Rangelands NRM Blog, News & Resources

Collaboration on strategies for cane toad suppression

[June 2015]

Researchers, WA state government officers, Indigenous rangers and community are working in collaboration to determine successful management strategies to tackle the spread of cane toads across the Kimberley, as well educating the public about the threat of cane toads and their movement.

Delivered by Rangelands NRM through the Australian Government’s National Landcare Programme, the ‘Kimberley Cane Toad Clean Up’ project brings together the Department of Parks and Wildlife (DPaW), researchers from the University of Sydney and ranger groups throughout the Kimberley as well as community group Kimberley Toad Busters (KTB).

Rangelands NRM Program Manager Grey Mackay said all partners were now on board and are planning scientific field trials and producing educational resources for the community.

A map showing the ‘Cane Toad Front Line’ had been collated by all groups to provide a rough guide as to the advancement of the toads.

Professor Rick Shine from the University of Sydney visited the east Kimberley this month to discuss with Dr Dave Pearson from Parks and Wildlife upcoming work on two key projects that will be supported.

“The ‘teacher toad project’ at Oombulgurri will continue PhD student Georgia Ward-Fear’s work with the Balanggarra Rangers on teaching flood plain goannas (Varanus panoptes) not to eat cane toads,” Mr Mackay said.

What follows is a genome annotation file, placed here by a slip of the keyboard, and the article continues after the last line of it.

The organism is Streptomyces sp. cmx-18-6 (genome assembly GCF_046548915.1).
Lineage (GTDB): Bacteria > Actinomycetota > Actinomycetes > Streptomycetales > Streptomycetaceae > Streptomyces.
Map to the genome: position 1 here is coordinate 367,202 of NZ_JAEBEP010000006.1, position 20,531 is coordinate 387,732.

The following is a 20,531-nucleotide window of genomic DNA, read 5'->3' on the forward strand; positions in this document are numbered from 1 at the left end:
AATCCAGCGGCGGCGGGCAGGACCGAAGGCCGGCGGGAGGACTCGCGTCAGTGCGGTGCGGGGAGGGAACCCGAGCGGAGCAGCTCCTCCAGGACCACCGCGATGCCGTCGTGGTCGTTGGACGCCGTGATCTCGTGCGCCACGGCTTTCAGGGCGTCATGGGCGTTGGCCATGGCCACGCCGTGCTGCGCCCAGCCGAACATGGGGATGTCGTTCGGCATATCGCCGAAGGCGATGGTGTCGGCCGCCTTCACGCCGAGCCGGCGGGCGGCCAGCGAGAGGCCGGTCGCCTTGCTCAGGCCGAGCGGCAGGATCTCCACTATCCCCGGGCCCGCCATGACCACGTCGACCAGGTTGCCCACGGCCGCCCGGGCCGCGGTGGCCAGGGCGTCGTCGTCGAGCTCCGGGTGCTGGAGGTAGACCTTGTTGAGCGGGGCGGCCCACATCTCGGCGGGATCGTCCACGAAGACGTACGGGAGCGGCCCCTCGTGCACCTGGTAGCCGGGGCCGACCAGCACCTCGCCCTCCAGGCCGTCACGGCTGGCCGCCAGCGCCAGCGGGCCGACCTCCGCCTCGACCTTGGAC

Parks and Wildlife will also be working closely with University of Sydney students, Prof. Rick Shine and Ranger groups to field trial the application of toad suppression and attractant pheromones to reduce cane toad breeding success and develop some strategies for breeding mitigation on Kimberley Islands.

Bunuba Rangers and Parks and Wildlife West Kimberley Nature Conservation team will also be continuing the work on population structure and ecology of fresh water crocodiles in the Lennard River and identify possible management actions for this species in particular areas including Windjana Gorge.

“The opportunity to continue working on these projects with Australian government funds is timely and will contribute significantly to the implementation of the State governments Cane Toad Strategy and Kimberley Science and Conservation Strategy, Corrin Everett,” Program Leader ‘ State Cane Toad Initiative at the Department of Parks and Wildlife said.


1. University of Sydney Georgia Ward-Fear with a ‘smart goanna’.  Source: DPaW and University of Sydney.

2. Indicative cane toad front line map. Developed by Rangelands NRM with input from DPaW and KTB.